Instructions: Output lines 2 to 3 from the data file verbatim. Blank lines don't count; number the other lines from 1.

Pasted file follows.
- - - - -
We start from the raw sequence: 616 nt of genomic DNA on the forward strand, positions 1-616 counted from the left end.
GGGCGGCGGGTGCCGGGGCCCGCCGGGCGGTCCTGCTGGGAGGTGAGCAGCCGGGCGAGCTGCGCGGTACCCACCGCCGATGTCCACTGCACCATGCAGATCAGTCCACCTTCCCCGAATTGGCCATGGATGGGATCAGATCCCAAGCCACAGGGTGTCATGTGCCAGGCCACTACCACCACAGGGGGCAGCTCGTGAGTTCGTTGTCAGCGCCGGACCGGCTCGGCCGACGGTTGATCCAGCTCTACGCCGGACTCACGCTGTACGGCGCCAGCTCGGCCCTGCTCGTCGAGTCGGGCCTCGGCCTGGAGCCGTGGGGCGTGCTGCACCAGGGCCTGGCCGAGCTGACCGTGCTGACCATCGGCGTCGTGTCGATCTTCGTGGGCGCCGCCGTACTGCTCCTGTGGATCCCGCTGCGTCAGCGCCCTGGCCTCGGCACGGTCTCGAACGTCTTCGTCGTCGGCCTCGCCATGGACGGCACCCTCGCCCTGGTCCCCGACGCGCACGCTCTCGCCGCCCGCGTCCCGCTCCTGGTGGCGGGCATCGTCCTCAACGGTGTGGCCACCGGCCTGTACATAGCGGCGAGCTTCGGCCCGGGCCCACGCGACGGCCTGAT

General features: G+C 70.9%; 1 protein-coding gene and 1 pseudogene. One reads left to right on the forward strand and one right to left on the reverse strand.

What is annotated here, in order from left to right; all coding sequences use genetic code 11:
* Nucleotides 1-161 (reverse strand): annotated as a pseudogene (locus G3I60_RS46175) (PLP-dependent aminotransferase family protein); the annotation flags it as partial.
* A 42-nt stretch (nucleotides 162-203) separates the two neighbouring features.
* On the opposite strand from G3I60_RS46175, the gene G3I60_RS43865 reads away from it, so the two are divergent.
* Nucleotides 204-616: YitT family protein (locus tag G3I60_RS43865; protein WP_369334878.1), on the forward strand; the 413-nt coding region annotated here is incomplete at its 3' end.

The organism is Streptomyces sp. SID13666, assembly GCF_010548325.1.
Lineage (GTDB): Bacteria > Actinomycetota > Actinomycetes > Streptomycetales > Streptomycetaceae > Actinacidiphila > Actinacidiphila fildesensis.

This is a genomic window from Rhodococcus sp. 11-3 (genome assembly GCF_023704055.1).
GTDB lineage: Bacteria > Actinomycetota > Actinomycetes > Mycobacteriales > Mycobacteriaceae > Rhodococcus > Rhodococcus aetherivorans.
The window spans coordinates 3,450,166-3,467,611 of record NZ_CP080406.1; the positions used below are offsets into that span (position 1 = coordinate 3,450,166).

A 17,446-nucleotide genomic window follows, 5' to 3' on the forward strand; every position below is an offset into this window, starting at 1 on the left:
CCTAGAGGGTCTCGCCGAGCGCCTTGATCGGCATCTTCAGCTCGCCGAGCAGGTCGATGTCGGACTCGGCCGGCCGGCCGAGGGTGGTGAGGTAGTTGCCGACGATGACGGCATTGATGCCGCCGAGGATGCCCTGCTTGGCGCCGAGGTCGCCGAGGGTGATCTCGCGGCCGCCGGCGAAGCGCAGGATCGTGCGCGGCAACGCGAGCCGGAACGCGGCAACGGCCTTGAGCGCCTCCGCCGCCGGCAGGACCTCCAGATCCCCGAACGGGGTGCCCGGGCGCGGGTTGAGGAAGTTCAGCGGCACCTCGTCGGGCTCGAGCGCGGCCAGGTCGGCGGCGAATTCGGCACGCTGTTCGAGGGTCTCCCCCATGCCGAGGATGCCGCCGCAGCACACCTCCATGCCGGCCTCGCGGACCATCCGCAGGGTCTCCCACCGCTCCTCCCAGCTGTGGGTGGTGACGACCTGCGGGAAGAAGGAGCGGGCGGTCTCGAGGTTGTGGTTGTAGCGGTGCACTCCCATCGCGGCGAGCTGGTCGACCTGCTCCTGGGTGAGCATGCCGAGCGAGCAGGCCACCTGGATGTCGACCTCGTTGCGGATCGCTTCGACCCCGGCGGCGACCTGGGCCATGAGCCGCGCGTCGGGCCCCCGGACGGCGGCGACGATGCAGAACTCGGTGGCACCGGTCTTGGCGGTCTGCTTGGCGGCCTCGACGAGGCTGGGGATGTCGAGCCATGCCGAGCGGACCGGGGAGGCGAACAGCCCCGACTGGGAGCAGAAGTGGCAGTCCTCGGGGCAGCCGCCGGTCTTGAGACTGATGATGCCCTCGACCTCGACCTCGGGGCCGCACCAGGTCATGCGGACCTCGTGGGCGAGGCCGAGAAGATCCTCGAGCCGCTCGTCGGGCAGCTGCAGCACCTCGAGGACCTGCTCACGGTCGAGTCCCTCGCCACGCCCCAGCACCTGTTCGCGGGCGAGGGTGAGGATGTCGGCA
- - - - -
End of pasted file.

GGGCGGCGGGTGCCGGGGCCCGCCGGGCGGTCCTGCTGGGAGGTGAGCAGCCGGGCGAGCTGCGCGGTACCCACCGCCGATGTCCACTGCACCATGCAGATCAGTCCACCTTCCCCGAATTGGCCATGGATGGGATCAGATCCCAAGCCACAGGGTGTCATGTGCCAGGCCACTACCACCACAGGGGGCAGCTCGTGAGTTCGTTGTCAGCGCCGGACCGGCTCGGCCGACGGTTGATCCAGCTCTACGCCGGACTCACGCTGTACGGCGCCAGCTCGGCCCTGCTCGTCGAGTCGGGCCTCGGCCTGGAGCCGTGGGGCGTGCTGCACCAGGGCCTGGCCGAGCTGACCGTGCTGACCATCGGCGTCGTGTCGATCTTCGTGGGCGCCGCCGTACTGCTCCTGTGGATCCCGCTGCGTCAGCGCCCTGGCCTCGGCACGGTCTCGAACGTCTTCGTCGTCGGCCTCGCCATGGACGGCACCCTCGCCCTGGTCCCCGACGCGCACGCTCTCGCCGCCCGCGTCCCGCTCCTGGTGGCGGGCATCGTCCTCAACGGTGTGGCCACCGGCCTGTACATAGCGGCGAGCTTCGGCCCGGGCCCACGCGACGGCCTGAT

General features: G+C 70.9%; 1 protein-coding gene and 1 pseudogene. One reads left to right on the forward strand and one right to left on the reverse strand.